Personal tensions between the pair go back at least as far as their time on opposite sides of the Brexit referendum campaign. Senior figures in the Scottish Conservatives have struggled in vain to block Johnson’s route to 10 Downing Street, dubbing their plot “Operation Arse”.
Last week saw the leader of the Scottish party give her strongest public criticism of the former foreign secretary since the start of the leadership race, suggesting Johnson’s victory would undermine the Union.
“I want to see him make assurances that it’s not Brexit do or die, it’s the Union do or die,” she said, in response to Johnson’s commitment to leave the EU on 31 October, with or without a deal.
But despite the majority of Scottish Tory MSPs following Davidson in backing the challenger, Jeremy Hunt, sources in Johnson’s campaign said he was committed to winning over detractors in Scotland.
“Boris is a huge admirer of Ruth – he’s fascinated by her,” a close supporter of Johnson’s campaign said. “He’s totally in awe of her ability to win people over and convince them that she thinks and feels the same way they do about an issue, just from walking into a room and meeting them. They’re alike in that way.”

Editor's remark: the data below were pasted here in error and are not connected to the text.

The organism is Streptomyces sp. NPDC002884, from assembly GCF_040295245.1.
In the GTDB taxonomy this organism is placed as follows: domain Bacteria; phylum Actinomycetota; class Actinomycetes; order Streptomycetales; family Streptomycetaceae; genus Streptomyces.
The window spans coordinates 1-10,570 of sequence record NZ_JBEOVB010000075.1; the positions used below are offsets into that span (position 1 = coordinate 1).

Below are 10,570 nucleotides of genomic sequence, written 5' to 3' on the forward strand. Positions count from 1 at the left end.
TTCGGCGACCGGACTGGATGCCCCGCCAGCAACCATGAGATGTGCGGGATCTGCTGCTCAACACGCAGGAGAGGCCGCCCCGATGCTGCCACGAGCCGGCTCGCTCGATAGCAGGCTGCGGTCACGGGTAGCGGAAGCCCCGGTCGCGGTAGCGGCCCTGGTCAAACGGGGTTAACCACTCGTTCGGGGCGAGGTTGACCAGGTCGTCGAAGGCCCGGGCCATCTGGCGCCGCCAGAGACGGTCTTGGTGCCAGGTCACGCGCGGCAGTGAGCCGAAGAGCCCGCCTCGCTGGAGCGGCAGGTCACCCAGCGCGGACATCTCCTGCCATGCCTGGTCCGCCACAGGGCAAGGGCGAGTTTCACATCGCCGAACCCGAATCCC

An ally of Davidson’s among the Scottish Tories at Westminster dismissed the comments, saying: “She’ll hate that.”
Davidson endorsed Sajid Javid for the Tory leadership and then rushed to back Michael Gove ahead of the ballot of MPs to choose the final two candidates.
Reports suggest she contrasted Gove’s honesty in addressing revelations about past cocaine use with Johnson’s reluctance to face questions from the media and his denials over potentially damaging stories about his own past conduct.
During the 2016 EU referendum campaign, Davidson accused the Leave campaign led by Johnson of having “lied”. But with the former foreign secretary a strong favourite to beat Hunt, Davidson and Scottish Secretary David Mundell have both said they would work with Johnson if he becomes prime minister.
Polling has confirmed the findings of internal Scottish Conservative Party surveys that Johnson is as unpopular in Scotland as Jeremy Corbyn.
Johnson last week insisted he has a “very good relationship” with Davidson. And the Johnson campaign source said he would continue to ask his Scottish supporters for guidance on his approach north of the border as Prime Minister.
The two contenders will face off in front of Scottish members at a hustings event on Friday..